The agreement that the CTIA and Consumers Union put together with the Federal Communications Commission to alert customers when they’re about to run up a huge bill will help protect against what the groups call “bill shock.” This phenomenon occurs when you exceed the limits on calling minutes, text messages or data use, and as a result, rack up huge bills for the overage.
Not only are some of these overages huge, but in many cases, they’re also completely unexpected and can cause hardship for consumers. In reports to the FCC, consumers have told about situations in which their children have exceeded the limits without their knowledge. In another instance, a woman traveling on a Caribbean cruise left her phone turned on, and that resulted in huge data charges as her Android phone polled repeatedly for new email and received text messages.
The CTIA is making new rules in the organization’s “Wireless Consumer Usage Notification Guidelines,” which will become part of the CTIA’s Consumer Code for Wireless Service. CTIA members must agree to the consumer code. All four of the major U.S. carriers are members and have already agreed to implement the notifications.
The way this would work is that as consumers approach their plan limits, they’d receive a message from their carrier letting them know that they were about start incurring extra wireless charges. The same kind of notification would take place when wireless customers used their phones outside the U.S. and would get charged for international roaming.
A similar notification would also be sent out by the carriers after the limits were exceeded to warn that higher charges were being added to the customer’s wireless bill. The wireless companies have until April 17, 2013, to implement the notification, although all the companies have at least some similar notification plan in operation already. Of course, none of this will actually prevent wireless customers from running up huge bills anyway, but at least they’ll be warned.
This is important for your business for a couple of reasons. First, many companies are moving to a system that allows employees to use their personal wireless devices for work. The companies that allow this presumably either pay the wireless bills directly or they reimburse their employees for their business-related wireless expenses. But what happens when an employee exceeds their plan minutes and gets a whopping bill? In some cases, the company gets the bill and is faced with budget-busting phone charges. In others, the employee will want reimbursement, especially if the overages were incurred as a part of company activities, such as international business travel.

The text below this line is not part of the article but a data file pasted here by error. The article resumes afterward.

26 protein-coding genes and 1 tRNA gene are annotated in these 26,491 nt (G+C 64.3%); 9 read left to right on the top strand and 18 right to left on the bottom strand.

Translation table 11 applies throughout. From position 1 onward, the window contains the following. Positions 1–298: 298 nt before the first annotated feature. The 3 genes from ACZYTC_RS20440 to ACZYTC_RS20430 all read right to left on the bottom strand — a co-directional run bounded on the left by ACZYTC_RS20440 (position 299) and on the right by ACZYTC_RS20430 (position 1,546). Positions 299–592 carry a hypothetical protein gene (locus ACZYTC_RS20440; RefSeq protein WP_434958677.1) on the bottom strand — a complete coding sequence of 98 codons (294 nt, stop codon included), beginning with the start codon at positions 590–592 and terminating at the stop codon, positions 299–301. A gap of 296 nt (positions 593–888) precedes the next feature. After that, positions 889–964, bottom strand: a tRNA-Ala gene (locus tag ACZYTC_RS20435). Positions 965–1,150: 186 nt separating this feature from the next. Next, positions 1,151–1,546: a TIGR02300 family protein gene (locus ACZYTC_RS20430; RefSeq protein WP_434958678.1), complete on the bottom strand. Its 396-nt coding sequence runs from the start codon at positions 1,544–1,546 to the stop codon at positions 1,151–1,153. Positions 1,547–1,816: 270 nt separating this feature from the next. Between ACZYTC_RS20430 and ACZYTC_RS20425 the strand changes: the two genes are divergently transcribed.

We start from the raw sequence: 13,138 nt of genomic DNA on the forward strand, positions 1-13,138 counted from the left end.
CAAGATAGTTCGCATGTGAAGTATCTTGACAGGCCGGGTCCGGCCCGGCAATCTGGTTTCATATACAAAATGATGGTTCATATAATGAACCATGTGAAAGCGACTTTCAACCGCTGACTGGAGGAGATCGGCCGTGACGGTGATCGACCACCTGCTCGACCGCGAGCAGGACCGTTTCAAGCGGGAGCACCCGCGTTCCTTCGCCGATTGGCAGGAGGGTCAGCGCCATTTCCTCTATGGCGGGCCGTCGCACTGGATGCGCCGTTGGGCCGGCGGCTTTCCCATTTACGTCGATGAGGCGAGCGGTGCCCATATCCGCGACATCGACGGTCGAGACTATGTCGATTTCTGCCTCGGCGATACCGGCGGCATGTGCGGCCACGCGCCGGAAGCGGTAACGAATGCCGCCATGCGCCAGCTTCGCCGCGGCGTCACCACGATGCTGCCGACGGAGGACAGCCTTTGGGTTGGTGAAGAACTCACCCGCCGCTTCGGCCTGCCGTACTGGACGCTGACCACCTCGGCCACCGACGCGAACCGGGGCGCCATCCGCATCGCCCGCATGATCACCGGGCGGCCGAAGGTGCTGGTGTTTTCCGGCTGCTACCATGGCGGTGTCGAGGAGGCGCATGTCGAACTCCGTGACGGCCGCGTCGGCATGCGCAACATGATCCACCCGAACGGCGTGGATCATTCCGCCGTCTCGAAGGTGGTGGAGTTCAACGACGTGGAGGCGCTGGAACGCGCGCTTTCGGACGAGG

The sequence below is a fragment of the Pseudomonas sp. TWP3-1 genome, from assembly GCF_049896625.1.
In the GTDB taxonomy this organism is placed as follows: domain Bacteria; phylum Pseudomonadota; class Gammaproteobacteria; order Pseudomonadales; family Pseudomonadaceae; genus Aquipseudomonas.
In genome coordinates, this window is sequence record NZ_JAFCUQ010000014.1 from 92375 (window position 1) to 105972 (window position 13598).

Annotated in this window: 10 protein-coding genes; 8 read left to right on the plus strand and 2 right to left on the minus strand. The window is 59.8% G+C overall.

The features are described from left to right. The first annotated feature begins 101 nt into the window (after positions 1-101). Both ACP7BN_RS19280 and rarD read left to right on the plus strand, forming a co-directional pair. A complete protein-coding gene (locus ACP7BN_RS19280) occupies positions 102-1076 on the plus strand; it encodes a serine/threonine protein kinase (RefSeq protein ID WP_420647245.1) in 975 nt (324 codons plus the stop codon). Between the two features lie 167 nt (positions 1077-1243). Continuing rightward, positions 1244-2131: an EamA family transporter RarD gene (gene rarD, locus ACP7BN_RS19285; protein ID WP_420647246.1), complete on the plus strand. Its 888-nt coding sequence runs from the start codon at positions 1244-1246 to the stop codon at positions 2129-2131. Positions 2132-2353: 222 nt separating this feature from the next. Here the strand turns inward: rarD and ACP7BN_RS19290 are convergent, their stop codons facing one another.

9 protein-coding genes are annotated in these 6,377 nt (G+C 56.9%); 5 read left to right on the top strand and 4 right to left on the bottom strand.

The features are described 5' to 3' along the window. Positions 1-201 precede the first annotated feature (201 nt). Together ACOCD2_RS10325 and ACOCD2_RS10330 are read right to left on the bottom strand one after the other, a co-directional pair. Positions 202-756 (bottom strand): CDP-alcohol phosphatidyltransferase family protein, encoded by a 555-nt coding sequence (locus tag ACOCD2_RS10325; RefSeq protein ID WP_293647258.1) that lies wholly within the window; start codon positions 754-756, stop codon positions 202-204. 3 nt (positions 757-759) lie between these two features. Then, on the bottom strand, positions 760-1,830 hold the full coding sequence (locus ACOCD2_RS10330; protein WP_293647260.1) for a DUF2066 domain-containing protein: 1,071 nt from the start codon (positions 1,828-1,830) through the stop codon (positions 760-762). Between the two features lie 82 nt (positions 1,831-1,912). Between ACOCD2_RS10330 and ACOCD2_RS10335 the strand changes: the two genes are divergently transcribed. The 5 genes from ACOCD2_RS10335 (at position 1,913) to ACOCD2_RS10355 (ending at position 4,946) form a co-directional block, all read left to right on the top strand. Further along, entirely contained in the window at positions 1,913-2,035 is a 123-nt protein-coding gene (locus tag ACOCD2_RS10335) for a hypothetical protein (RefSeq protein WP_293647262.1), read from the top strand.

Carriers Avoid FCC Regulation With the Bill Shock Deal
But if alerts are being sent out, the company has a way to prevent these huge charges. The accounting department can either allow the employee to change plans to keep the overage in check or at least be prepared to pay the larger bills. In situations where the company is sending employees on international travel, the company may want to provide phones that are set up with accounts for international roaming, or even pay for SIM cards to provide their employees with a phone number local to the area where the travel is taking place.
Of course, there are still questions about whether the wireless companies will allow customers to switch plans reasonably and whether the companies will find a way for customers to prevent such overages (perhaps preventing calls that would exceed plan minutes, for example). Like anything else, the details matter, and they’ll probably differ from one carrier to another.
What’s also important about the agreement between the CTIA, Consumers Union and the FCC is that it allows the wireless industry to self-regulate and avoid a long, expensive regulatory process. However, the Consumer Federation of America worries that this might encourage the wireless industry to adopt rules that are weak and have little teeth, while also preventing the FCC from stepping in with new regulations.
For its part, the FCC has had a docket open on this topic for quite a while, and says it plans to keep it open to make sure that the “bill shock” issue is handled appropriately. Considering that Consumers Union is part of the agreement, I think there’s little chance that the CTIA would be able to pull a fast one if only because the group would make sure that any effort to water down the rules was well publicized and would take it up with the FCC.
Of course, there is another reason why the industry will probably play it straight on the bill shock issue. The carriers will all need the FCC to issue licenses as their businesses grow, and if the wireless carriers have a history of anti-consumer activity, that will make it a lot harder to get those licenses.
In addition, the companies don’t need any more negative publicity like the news stories that appear telling about five-figure cell phone bills. Such bills probably don’t represent a significant amount of revenue, but the negative publicity can affect overall revenue growth if consumers feel that they are being abused by a particular carrier or by all carriers. Thus, the carriers have every reason to look as pro-consumer as they can.